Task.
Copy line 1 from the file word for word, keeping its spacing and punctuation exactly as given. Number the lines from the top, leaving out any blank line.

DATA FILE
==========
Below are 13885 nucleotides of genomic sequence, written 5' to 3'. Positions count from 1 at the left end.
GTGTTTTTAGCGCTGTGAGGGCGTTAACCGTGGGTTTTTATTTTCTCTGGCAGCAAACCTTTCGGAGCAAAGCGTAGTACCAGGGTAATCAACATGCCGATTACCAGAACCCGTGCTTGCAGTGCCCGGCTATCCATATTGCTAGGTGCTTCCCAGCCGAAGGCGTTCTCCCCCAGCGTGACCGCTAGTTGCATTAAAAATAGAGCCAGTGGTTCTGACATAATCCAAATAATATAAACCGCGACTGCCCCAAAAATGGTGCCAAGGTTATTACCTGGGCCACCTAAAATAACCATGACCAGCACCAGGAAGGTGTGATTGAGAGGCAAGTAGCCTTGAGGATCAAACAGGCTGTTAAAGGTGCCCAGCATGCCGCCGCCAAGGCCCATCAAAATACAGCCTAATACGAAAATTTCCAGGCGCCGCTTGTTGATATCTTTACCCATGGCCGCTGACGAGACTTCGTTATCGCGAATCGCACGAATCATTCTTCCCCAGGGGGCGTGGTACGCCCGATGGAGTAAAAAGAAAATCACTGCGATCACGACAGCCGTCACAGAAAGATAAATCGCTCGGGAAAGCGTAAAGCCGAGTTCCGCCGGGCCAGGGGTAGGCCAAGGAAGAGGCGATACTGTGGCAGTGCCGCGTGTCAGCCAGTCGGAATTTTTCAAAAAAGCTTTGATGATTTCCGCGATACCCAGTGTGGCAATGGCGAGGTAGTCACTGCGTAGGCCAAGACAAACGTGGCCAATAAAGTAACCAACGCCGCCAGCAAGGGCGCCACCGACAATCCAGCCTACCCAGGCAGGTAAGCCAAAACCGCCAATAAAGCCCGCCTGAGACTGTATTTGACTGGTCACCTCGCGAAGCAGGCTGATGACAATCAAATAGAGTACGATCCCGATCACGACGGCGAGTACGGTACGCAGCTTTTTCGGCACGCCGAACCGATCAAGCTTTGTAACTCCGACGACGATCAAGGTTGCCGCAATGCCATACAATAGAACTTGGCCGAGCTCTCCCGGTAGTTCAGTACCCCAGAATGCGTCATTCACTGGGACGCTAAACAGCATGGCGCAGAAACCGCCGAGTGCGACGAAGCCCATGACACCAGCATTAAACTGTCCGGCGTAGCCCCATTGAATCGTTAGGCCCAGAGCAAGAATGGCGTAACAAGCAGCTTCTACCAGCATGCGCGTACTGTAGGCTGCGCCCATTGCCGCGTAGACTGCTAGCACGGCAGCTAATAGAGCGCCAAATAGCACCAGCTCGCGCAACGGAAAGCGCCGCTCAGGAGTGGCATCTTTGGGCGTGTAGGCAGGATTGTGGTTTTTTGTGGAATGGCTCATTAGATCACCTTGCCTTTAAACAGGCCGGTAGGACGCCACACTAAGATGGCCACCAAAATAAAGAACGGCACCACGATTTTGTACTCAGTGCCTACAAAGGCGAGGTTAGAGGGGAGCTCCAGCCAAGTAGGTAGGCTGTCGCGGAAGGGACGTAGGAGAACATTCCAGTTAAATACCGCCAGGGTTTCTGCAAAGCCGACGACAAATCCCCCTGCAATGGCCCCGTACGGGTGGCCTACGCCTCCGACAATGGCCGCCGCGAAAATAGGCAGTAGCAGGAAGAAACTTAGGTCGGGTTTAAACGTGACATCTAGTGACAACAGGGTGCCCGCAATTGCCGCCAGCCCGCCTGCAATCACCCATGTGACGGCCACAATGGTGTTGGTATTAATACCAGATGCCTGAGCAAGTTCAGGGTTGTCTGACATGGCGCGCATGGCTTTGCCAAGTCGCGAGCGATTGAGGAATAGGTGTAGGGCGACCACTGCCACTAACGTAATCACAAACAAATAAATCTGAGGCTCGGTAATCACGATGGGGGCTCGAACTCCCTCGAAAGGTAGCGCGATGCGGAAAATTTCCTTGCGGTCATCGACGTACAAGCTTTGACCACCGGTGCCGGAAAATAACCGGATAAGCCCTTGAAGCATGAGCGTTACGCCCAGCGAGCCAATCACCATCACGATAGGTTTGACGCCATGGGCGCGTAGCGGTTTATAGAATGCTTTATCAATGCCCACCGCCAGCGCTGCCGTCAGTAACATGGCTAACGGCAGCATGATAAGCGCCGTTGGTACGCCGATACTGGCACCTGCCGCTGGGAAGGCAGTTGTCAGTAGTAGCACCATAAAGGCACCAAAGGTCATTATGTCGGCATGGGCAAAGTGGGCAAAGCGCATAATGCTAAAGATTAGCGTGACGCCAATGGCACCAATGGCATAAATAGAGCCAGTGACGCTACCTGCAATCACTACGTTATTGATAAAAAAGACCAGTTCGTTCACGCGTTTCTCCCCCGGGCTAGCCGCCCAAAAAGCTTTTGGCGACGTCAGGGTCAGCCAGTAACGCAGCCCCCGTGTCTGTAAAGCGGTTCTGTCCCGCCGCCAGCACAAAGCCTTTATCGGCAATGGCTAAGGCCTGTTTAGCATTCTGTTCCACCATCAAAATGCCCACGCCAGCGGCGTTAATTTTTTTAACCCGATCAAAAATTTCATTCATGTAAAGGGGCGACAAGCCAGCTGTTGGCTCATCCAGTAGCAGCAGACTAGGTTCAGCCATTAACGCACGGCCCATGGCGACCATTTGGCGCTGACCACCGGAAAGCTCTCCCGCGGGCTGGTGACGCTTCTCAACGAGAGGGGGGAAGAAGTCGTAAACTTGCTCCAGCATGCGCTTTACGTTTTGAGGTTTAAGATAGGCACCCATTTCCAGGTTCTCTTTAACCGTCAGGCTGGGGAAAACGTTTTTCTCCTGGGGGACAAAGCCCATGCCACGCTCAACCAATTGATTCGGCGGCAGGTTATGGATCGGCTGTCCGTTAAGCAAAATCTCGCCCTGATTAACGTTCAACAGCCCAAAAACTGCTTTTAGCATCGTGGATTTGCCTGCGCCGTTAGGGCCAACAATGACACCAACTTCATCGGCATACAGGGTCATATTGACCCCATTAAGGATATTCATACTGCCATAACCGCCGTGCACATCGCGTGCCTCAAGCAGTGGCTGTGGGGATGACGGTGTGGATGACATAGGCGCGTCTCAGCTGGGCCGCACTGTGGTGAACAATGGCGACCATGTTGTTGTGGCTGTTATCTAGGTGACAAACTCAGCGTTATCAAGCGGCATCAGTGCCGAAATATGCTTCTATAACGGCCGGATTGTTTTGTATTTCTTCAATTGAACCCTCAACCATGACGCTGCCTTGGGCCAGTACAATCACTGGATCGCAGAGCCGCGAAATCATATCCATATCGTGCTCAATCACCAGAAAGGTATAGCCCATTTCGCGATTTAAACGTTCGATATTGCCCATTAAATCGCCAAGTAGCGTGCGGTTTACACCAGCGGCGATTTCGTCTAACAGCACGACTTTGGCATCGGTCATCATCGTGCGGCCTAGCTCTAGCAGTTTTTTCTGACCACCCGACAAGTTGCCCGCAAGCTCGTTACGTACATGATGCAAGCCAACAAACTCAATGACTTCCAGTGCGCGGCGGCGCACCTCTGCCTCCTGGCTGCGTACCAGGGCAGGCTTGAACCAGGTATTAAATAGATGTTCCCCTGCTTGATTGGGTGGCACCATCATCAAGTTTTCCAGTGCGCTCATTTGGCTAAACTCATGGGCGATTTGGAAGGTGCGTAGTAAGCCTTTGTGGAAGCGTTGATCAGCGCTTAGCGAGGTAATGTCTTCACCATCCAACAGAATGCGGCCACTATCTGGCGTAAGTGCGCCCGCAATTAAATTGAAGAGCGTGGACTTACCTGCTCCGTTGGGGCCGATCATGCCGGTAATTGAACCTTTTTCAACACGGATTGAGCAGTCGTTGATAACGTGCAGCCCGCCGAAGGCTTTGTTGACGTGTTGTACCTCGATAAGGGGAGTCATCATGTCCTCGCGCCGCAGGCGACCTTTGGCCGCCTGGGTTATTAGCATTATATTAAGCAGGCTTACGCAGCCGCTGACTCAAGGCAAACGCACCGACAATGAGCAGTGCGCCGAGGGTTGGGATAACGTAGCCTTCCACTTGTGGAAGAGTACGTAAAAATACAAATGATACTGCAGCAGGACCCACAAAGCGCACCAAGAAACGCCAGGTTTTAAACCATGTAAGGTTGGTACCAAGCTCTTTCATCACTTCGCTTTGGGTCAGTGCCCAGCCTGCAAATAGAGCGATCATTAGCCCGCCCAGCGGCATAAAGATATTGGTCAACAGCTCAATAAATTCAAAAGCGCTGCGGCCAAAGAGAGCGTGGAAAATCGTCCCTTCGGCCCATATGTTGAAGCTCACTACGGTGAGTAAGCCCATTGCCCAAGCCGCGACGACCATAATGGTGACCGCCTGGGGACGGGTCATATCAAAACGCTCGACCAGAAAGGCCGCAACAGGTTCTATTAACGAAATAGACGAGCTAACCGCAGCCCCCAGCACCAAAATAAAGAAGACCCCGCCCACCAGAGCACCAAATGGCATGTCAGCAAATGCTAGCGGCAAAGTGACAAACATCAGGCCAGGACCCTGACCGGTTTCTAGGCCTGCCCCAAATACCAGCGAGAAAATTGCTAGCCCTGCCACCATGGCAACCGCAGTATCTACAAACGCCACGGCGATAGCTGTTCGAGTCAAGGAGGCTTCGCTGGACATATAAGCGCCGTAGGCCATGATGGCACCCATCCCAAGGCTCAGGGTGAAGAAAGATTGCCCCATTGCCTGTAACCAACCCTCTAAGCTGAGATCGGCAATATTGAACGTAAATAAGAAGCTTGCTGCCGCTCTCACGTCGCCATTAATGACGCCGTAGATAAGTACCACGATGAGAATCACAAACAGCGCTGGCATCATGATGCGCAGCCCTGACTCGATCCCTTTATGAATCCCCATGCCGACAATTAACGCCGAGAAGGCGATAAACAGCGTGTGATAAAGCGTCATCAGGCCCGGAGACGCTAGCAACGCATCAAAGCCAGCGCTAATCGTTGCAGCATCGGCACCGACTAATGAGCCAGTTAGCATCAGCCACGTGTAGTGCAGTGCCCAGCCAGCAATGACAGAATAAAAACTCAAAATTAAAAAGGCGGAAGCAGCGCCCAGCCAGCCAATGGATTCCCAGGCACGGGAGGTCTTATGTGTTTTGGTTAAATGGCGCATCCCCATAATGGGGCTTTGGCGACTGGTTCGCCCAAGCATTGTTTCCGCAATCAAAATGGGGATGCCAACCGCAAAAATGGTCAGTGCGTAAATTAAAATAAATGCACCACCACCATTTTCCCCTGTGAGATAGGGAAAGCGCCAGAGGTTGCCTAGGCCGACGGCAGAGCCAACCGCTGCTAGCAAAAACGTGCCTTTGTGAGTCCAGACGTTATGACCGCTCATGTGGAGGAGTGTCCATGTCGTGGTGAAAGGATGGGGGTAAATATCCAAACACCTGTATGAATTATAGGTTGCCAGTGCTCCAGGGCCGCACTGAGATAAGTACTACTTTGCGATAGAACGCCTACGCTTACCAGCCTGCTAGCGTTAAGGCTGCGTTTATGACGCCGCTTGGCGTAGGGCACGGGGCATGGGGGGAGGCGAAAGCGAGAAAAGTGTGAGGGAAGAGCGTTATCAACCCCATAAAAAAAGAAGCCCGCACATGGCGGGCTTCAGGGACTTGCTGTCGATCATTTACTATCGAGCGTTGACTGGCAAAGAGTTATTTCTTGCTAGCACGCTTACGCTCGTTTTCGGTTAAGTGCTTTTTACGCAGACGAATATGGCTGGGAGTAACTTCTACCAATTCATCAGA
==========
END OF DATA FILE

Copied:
Below are 13885 nucleotides of genomic sequence, written 5' to 3'. Positions count from 1 at the left end.